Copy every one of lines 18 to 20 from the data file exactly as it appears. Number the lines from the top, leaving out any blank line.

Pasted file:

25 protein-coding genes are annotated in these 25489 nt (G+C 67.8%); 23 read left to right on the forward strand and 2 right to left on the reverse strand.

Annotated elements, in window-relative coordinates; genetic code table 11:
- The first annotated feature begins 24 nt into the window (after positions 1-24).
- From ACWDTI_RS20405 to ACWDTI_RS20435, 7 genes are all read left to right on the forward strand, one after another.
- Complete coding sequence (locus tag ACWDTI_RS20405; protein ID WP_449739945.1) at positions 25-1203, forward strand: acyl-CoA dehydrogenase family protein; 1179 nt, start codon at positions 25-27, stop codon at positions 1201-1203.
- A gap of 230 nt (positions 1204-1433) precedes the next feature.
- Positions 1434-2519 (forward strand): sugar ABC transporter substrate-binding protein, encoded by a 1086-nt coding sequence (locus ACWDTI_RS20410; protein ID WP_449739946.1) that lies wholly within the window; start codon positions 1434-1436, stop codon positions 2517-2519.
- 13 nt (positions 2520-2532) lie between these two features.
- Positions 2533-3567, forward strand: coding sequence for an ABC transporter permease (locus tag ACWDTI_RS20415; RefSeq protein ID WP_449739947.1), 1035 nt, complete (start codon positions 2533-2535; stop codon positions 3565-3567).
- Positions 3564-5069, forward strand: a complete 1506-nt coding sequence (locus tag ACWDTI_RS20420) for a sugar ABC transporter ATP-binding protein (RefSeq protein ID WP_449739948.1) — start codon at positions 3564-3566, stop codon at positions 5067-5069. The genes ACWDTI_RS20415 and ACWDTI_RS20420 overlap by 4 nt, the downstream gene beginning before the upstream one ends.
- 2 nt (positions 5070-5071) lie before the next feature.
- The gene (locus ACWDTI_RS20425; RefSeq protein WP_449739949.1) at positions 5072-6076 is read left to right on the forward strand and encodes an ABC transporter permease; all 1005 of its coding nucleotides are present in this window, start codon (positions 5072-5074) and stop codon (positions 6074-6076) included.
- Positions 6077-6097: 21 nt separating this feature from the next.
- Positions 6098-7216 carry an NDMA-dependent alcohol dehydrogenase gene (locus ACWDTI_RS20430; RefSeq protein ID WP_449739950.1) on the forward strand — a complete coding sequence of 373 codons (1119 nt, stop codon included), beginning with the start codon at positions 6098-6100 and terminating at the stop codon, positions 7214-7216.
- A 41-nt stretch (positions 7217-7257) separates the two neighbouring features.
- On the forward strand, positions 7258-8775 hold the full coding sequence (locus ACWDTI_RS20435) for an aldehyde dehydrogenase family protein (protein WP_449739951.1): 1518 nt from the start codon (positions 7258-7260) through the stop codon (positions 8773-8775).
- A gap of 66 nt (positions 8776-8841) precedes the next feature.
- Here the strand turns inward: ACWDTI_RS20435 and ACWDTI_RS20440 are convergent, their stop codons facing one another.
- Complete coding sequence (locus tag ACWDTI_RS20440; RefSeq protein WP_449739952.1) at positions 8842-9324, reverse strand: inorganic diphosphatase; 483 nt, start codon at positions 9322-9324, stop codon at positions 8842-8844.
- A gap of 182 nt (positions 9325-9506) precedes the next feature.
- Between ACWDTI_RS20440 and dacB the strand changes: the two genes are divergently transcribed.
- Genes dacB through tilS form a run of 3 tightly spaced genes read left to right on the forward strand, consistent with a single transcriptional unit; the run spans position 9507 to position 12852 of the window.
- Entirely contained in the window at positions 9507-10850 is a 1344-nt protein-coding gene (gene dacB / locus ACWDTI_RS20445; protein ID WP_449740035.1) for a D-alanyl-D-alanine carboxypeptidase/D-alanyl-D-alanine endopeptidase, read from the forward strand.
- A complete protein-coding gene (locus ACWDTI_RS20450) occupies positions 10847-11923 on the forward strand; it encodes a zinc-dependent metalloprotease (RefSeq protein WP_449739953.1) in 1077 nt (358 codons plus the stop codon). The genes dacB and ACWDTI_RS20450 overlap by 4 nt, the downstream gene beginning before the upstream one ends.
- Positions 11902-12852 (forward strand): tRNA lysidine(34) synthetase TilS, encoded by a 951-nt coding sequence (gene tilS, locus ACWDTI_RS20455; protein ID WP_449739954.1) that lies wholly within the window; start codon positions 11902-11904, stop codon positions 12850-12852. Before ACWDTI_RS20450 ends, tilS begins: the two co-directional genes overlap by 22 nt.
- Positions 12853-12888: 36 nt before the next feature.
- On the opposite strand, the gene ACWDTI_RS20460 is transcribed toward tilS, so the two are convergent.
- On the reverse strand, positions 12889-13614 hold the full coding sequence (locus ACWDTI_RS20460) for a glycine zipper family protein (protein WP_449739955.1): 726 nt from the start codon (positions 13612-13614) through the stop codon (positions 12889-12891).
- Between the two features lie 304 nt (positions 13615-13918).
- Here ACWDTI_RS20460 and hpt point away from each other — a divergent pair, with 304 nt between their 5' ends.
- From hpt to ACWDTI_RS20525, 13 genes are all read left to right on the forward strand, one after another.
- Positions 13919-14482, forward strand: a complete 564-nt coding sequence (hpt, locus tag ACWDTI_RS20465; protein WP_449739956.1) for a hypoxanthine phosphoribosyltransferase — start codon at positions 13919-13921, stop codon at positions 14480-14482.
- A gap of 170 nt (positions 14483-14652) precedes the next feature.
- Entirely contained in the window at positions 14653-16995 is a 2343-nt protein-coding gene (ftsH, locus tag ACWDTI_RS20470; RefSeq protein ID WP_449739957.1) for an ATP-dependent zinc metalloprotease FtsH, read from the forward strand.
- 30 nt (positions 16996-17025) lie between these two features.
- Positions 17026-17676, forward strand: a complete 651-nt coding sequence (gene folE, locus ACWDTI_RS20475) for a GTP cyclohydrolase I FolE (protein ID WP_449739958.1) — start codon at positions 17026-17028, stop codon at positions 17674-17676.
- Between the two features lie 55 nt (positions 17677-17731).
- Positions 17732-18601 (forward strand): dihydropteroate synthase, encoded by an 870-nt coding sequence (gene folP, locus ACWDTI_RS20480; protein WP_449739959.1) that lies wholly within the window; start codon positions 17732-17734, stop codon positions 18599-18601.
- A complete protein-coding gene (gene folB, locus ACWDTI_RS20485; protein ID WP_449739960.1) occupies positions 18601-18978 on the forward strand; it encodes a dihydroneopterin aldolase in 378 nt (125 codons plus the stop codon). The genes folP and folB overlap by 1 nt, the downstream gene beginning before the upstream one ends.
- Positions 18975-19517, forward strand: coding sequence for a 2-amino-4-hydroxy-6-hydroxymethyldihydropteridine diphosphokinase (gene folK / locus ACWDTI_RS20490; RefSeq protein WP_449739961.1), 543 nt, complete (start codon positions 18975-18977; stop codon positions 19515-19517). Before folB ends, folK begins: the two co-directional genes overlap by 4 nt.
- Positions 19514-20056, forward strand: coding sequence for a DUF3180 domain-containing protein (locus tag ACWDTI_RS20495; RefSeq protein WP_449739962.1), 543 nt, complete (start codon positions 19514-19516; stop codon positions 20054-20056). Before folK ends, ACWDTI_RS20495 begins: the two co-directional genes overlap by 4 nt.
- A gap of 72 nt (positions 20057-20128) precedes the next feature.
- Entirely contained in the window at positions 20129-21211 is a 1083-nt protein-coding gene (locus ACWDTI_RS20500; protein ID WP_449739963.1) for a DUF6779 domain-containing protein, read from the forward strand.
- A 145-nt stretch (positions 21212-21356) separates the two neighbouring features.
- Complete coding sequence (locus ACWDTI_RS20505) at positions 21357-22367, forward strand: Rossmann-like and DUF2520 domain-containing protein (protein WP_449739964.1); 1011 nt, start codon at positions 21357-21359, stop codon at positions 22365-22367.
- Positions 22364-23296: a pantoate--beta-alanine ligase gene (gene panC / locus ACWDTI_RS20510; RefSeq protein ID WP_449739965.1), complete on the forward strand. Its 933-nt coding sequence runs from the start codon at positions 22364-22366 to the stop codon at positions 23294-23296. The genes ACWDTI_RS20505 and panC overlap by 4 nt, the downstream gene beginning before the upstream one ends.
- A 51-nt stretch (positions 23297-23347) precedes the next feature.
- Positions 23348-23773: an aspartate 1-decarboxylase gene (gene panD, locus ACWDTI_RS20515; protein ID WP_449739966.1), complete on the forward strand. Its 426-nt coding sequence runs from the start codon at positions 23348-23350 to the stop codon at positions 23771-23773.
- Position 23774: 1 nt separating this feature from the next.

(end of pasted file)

- Here the strand turns inward: ACWDTI_RS20435 and ACWDTI_RS20440 are convergent, their stop codons facing one another.
- Complete coding sequence (locus tag ACWDTI_RS20440; RefSeq protein WP_449739952.1) at positions 8842-9324, reverse strand: inorganic diphosphatase; 483 nt, start codon at positions 9322-9324, stop codon at positions 8842-8844.
- A gap of 182 nt (positions 9325-9506) precedes the next feature.